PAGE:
Sprint's Latest Windmill Tilt on Music, Not HD Voice

By Doug Mohney April 30, 2014

Sprint's big announcement turned out to be about high quality streaming music rather than HD voice.  The carrier's moves seem to verge on desperation at this point - hoping people will get excited by shiny baubles rather than look at where the company is (not) going.

Before the dog and pony show in New York City, Sprint's best news was last quarter's financial results which had a smaller financial loss than predicted by analysts.  The carrier "only"  lost $151 million last quarter, compared to a first quarter loss of $643 million. Analysts were betting on a loss of around 9 cents a share on $8.77 billion in revenue while Sprint 4 cents a share loss and $8.88 billion revenue.

Nearly half a million subscribers left last quarter, a loss I suspect can be attributed to T-Mobile's aggressive moves in the marketplace and AT&T and Verizon's adjustments to T-Mobile.   AT&T and Verizon have been steadily tinkering with their respective cellular plans since T-Mobile pulled the gloves off, so it shouldn't be surprising that Sprint hasn't picked up ground in subscribers of late.

Unfortunately, Sprint seems to be in love with non-standard, shiny new technology. I like to think it as the Island of Telecommunications Misfit Toys. Starting with the failed effort to introduce WiMAX, the company has invested heavily in upgrading its CDMA network with Qualcomm's 1X Advanced technology and it is also promoting a higher-speed LTE broadband service it calls Spark.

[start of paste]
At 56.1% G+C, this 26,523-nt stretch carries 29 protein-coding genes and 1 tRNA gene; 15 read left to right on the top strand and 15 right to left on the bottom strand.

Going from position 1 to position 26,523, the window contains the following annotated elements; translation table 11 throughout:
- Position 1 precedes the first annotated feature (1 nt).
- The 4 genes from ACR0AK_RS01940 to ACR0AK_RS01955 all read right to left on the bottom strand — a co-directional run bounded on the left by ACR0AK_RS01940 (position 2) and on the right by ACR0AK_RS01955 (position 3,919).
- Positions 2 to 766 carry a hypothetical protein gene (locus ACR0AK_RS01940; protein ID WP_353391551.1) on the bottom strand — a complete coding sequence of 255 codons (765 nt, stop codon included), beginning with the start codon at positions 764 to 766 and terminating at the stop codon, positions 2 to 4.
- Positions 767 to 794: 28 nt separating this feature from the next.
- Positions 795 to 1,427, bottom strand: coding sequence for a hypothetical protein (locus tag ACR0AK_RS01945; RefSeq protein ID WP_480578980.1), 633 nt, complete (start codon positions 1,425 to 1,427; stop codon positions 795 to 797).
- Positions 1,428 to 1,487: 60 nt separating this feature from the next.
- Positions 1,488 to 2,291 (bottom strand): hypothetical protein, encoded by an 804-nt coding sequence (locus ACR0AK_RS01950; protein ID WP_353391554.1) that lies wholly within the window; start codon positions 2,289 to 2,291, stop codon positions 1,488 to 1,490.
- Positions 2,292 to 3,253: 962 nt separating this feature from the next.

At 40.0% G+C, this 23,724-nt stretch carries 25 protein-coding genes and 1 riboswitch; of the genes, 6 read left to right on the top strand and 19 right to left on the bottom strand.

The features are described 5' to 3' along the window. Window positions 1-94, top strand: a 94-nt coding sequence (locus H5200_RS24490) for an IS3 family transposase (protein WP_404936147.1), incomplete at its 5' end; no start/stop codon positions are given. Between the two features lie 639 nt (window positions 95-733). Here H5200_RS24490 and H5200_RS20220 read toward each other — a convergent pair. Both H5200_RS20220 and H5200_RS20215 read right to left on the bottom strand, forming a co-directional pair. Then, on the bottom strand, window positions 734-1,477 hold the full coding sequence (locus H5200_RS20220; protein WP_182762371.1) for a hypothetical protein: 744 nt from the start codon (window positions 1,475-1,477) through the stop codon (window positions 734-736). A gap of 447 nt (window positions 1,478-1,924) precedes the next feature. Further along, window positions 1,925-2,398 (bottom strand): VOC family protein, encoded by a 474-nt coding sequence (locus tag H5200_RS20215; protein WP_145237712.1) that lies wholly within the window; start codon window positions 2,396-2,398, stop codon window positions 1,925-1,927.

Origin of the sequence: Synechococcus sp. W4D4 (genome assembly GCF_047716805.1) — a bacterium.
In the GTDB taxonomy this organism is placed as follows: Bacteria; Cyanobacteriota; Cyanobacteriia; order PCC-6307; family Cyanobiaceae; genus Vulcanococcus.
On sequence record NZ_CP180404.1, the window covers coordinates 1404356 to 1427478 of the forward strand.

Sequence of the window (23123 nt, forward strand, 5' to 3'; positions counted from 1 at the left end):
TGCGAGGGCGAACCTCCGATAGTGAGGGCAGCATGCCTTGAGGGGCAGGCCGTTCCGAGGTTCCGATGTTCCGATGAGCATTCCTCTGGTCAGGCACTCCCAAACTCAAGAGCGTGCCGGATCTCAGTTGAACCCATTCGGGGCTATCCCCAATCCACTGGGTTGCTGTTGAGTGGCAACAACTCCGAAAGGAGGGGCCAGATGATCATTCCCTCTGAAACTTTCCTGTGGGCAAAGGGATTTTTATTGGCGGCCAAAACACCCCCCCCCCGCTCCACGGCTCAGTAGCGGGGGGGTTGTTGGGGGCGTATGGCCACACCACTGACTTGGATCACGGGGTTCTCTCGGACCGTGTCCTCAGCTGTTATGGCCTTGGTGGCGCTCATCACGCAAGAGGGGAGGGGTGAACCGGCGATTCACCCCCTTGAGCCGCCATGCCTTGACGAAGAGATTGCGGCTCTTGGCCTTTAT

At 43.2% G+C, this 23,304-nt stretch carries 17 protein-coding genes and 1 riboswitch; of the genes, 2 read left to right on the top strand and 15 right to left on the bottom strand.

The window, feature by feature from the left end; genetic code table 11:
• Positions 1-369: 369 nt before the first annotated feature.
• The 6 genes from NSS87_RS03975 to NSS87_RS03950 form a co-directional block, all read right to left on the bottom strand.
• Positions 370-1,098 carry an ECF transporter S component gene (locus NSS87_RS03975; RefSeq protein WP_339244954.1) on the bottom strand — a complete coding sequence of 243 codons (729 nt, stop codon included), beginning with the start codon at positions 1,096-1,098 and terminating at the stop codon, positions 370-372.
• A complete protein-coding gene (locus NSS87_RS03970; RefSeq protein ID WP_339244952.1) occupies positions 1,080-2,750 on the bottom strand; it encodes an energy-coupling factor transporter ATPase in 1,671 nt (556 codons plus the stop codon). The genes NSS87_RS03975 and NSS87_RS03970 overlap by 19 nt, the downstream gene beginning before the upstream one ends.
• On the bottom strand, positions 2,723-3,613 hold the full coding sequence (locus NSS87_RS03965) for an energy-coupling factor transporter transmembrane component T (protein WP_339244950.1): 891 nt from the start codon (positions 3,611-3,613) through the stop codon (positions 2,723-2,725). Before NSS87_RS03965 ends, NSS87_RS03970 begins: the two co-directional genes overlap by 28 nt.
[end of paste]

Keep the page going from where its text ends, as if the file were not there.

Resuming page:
You'll be able to get HD voice on Sprint's 3G network, but it is going to take more effort  (i.e., expense) to move those calls at HD voice quality between Sprint's network and practically every other network on the planet.  The rest of the world uses AMR-WB for HD voice, a codec already in use by T-Mobile US and over 90 other carriers.  AMR-WB is also the key codec in Voice over LTE, expected to be in operation in 2014,maybe, perhaps, possibly, if AT&T and Verizon move forward.

Sprint's latest toy is a new audio service to play music using a tweaked HTC phone.  The HTC One M8 Harman Kardon edition includes Harman's Clari-Fi application to massage and "rebuilds" music fidelity lost during audio compression and the ability to play high-resolution digital downloads using a 24 bit/192 kHz DAC.   Clari-Fi makes compressed digital music such as MP3 downloads or streaming services sound richer, deeper and clearer.  The DAC enables lossless music introduction when you have the proper sources.

Promoting "better than CD quality" music has been an uphill battle for at least the past two decades.  True audiophiles might seek out a mobile solution, but these are the same people who prefer vacuum tubes and vinyl records for warmer, more detailed sounds -- there aren't masses beating down the doors of Best Buy.

Time will tell if Sprint's latest toy yields more customers, but its past history suggests that it is a long shot.

Edited by Stefania Viscusi

Contributing Editor

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